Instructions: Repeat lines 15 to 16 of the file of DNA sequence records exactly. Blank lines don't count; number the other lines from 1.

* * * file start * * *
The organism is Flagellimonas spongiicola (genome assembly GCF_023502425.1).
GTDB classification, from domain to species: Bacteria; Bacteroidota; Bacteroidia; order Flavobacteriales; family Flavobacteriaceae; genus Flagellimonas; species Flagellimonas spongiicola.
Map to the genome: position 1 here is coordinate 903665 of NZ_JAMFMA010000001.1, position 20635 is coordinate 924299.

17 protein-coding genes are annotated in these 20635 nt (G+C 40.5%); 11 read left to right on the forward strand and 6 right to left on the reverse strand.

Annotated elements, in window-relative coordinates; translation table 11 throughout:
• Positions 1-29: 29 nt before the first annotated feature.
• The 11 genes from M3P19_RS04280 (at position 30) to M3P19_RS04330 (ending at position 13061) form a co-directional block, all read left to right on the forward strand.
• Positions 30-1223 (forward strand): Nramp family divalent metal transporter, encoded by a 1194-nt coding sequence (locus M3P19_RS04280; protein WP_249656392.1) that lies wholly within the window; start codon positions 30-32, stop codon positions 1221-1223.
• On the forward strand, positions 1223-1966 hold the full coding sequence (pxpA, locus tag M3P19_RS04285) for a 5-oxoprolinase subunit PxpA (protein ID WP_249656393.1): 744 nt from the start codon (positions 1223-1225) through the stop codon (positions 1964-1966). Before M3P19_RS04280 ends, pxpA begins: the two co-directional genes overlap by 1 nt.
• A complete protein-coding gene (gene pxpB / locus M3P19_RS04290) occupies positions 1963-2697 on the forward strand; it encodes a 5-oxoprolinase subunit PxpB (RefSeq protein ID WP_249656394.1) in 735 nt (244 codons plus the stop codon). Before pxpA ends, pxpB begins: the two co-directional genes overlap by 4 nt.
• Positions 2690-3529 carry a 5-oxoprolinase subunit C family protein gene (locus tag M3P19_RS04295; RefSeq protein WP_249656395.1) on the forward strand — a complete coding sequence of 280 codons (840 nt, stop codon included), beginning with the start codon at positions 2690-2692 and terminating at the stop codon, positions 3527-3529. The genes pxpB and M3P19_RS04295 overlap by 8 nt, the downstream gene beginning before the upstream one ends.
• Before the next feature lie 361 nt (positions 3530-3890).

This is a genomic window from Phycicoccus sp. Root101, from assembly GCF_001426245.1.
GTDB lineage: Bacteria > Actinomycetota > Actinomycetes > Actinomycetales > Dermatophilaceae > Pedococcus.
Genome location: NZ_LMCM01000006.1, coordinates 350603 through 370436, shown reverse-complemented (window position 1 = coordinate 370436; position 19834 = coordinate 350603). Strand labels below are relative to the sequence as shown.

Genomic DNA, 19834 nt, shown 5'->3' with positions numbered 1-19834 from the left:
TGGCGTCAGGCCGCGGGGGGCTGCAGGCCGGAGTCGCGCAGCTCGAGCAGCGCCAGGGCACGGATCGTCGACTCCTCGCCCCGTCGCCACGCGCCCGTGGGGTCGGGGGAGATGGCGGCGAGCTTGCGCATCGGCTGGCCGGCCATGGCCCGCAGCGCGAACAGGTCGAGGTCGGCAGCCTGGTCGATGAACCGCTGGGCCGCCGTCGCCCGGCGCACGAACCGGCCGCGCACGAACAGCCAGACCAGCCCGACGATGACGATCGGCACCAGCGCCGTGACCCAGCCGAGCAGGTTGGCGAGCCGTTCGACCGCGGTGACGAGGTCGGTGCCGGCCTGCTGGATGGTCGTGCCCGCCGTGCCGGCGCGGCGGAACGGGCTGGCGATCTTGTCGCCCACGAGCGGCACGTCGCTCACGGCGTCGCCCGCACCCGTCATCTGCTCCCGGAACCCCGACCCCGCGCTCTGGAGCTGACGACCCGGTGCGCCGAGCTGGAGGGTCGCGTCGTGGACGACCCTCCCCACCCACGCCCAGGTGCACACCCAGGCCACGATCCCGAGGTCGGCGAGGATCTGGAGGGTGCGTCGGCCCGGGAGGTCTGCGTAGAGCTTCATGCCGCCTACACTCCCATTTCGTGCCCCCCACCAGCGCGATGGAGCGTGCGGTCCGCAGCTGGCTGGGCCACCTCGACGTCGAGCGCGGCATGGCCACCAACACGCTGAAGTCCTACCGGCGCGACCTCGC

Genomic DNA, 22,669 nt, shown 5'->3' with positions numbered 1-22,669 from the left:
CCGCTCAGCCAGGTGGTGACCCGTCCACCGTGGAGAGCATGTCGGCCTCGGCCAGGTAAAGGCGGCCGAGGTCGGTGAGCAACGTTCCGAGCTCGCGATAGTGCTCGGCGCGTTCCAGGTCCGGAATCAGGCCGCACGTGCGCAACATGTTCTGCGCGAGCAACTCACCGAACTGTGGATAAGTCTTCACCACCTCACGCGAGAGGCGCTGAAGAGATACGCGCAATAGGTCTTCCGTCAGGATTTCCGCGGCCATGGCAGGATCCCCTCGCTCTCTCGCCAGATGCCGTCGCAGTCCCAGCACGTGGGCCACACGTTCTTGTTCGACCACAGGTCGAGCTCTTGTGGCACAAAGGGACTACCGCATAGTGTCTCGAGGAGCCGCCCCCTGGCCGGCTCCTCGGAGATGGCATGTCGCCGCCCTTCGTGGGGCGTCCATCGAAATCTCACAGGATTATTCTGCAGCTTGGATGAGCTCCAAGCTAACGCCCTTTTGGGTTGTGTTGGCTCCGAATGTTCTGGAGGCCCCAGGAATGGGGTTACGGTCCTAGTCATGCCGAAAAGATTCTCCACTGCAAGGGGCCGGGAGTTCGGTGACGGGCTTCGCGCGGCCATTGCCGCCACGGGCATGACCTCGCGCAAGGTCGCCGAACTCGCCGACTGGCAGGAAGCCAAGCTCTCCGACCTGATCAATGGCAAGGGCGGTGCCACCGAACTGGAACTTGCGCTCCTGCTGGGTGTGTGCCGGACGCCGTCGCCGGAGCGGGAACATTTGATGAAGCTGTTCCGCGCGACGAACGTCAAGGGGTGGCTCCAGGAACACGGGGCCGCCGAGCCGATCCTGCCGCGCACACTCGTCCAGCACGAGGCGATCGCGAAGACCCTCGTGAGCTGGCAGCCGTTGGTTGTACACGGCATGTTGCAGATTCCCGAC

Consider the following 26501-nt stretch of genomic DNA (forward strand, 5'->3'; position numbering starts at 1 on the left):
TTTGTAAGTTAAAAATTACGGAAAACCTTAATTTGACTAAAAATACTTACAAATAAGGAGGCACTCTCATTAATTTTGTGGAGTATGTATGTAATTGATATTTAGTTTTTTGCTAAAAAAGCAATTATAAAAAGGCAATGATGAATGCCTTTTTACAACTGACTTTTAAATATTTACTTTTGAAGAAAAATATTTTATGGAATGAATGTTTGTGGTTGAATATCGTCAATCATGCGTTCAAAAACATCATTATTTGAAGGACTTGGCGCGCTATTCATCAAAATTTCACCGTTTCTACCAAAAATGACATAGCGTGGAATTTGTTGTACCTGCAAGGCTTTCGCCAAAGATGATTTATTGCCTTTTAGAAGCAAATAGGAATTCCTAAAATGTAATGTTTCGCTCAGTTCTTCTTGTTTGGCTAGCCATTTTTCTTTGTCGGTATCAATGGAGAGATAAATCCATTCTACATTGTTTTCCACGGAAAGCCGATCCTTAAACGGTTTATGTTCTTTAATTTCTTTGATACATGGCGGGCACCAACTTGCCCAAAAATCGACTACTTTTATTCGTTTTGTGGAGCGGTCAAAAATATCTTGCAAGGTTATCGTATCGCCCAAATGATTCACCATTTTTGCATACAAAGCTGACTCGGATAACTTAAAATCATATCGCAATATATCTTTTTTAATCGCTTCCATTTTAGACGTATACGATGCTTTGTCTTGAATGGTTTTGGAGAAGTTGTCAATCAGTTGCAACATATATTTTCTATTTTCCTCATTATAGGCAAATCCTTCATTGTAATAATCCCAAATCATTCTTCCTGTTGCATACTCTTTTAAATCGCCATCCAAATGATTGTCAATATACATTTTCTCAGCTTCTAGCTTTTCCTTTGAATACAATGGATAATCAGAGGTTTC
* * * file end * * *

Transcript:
Genome location: NZ_LMCM01000006.1, coordinates 350603 through 370436, shown reverse-complemented (window position 1 = coordinate 370436; position 19834 = coordinate 350603). Strand labels below are relative to the sequence as shown.

Genomic DNA, 19834 nt, shown 5'->3' with positions numbered 1-19834 from the left: